Her comments about the War Measures Act are utterly heinous. The FLQ kidnappings and assassination could have been - and were - handled by normal police work. The government took advantage of the violence of a small, marginal and most incompetent group to target its perceived enemies.


From: Se non ora, quando? | Registered: Apr 2002  |  IP: Logged
Bacchus
rabble-rouser
Babbler # 4722

posted 06 March 2005 07:09 PM      Profile for Bacchus     Send New Private Message      Edit/Delete Post  Reply With Quote 
What a minute. I have constantly read that there were )and are) many a memorial for the victims in which men were expressly told not to be there (especially the candlight walk here in toronto which happens every year). Could she be referencing that? Its certainly a toronto-centric thing since I dont know about montreal memorials but it certainly was a fact here which doesnt make her a liar.
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lagatta
rabble-rouser
Babbler # 2534

posted 06 March 2005 07:24 PM      Profile for lagatta     Send New Private Message      Edit/Delete Post  Reply With Quote 
Naturally, being not only from Montréal but a student at U de M at the time of the massacre - I was writing an exam in a nearby building, just the opposite side of the main one - I was thinking of memorials in Montréal. I really don't know much about memorials in the RoC aka "English Canada" or in any other countries.

Radical feminism was at a low ebb then - so, alas, was socialist feminism - so I doubt there were any memorials in Montréal that were women only.

If she is referring to the reaction in Montréal among Polytechnique students and others, and then to possible memorials elsewhere in the world, then her article is even more garbled than I thought.

I attended a memorial the day after - we walked up the side of the mountain, in the cold - and nobody would have said anything about it being women only, students only or engineers only. Everyone was welcome, as we shivered there trying to keep our candles alight.


From: Se non ora, quando? | Registered: Apr 2002  |  IP: Logged
Bacchus
rabble-rouser
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posted 07 March 2005 01:44 AM      Profile for Bacchus     Send New Private Message      Edit/Delete Post  Reply With Quote 
The candlelight walk here near U of T is still for women only, as is the Take back the night marches the swelled in attendance after the massacre
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meades
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Babbler # 625

posted 07 March 2005 01:59 AM      Profile for meades     Send New Private Message      Edit/Delete Post  Reply With Quote 
Take Back the Night is quite a bit different. How can men take back the night? They kind of already have it. Demanding participation is just even more hogging of public space.
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skdadl
rabble-rouser
Babbler # 478

posted 07 March 2005 08:09 AM      Profile for skdadl     Send New Private Message      Edit/Delete Post  Reply With Quote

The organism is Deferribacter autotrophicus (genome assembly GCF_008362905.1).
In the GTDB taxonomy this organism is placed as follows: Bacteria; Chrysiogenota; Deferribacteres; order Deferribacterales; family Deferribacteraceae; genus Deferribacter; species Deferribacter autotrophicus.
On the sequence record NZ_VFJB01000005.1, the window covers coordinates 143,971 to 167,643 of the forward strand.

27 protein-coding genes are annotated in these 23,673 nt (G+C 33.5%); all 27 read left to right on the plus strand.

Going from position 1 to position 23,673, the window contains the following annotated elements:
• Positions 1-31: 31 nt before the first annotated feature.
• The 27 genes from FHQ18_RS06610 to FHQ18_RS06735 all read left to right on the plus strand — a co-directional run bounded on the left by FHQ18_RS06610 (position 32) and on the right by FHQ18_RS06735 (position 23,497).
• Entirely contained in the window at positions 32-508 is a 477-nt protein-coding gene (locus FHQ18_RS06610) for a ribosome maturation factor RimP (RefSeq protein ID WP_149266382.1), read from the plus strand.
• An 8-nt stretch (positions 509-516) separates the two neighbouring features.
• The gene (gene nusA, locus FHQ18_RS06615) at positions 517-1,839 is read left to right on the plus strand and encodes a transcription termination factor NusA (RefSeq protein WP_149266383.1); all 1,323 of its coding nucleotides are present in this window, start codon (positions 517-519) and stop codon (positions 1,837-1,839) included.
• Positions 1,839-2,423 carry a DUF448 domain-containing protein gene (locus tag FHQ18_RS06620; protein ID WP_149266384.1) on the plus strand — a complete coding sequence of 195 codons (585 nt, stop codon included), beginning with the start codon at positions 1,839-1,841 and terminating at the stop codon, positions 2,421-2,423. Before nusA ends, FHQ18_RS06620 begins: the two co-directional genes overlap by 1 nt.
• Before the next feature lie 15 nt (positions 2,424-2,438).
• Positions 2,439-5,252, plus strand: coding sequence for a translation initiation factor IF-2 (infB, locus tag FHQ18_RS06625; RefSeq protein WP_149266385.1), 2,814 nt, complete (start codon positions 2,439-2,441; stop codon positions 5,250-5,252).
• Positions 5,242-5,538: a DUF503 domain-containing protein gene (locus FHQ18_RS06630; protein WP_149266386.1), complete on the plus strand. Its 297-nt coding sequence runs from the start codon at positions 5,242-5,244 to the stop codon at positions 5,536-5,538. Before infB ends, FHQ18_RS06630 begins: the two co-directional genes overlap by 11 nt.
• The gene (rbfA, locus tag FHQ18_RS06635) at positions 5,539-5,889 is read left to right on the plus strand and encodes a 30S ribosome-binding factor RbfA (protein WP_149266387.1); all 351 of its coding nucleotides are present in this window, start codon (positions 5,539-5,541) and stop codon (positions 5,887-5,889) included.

It is quite wrong to say, of the Take Back the Night marches, that men are told "not to be there." If men wish to come out in support, that is entirely welcome, but as meades has said, it is important for men to recognize what "in support" means -- it doesn't mean joining the march or expecting their usual high public profile. The point is for women to reclaim some public space and freedom. Why is it so hard to grasp that?
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Michelle
Moderator
Babbler # 560

posted 07 March 2005 08:14 AM      Profile for Michelle   Author's Homepage     Send New Private Message      Edit/Delete Post  Reply With Quote 
Exactly. And many feminists have invited men to meet them AFTER the march - in fact, I think I've heard of guys organizing refreshments and such afterwards (gee, what a switch, huh?). Heaven forbid women should take centre stage in a - get this - FEMINIST MARCH. To take back the night!

Besides, I have a feeling, from the various protest marches I've seen in Toronto, that if men were to join the march, it would probably be joined by a bunch of people with other issues. I can see it now, the Free Palestine guys that come to every protest no matter what the protest is supposed to be about, marching in Take Back The Night with their Palestinian flag.


From: I've got a fever, and the only prescription is more cowbell. | Registered: May 2001  |  IP: Logged
Bacchus
rabble-rouser
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posted 07 March 2005 10:20 AM      Profile for Bacchus     Send New Private Message      Edit/Delete Post  Reply With Quote 
*smiles* Please dont understand, Im not arguing FOR the participation. In fact, knowing my preference, I would be the one cooking and preparing refreshments for afterwards. As long as they praised my food of course

I was just pointing out that call the lady a liar is not correct as there were a fair number of events that were specifically not for men at the time


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swallow
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Babbler # 2659

posted 07 March 2005 01:35 PM      Profile for swallow     Send New Private Message      Edit/Delete Post  Reply With Quote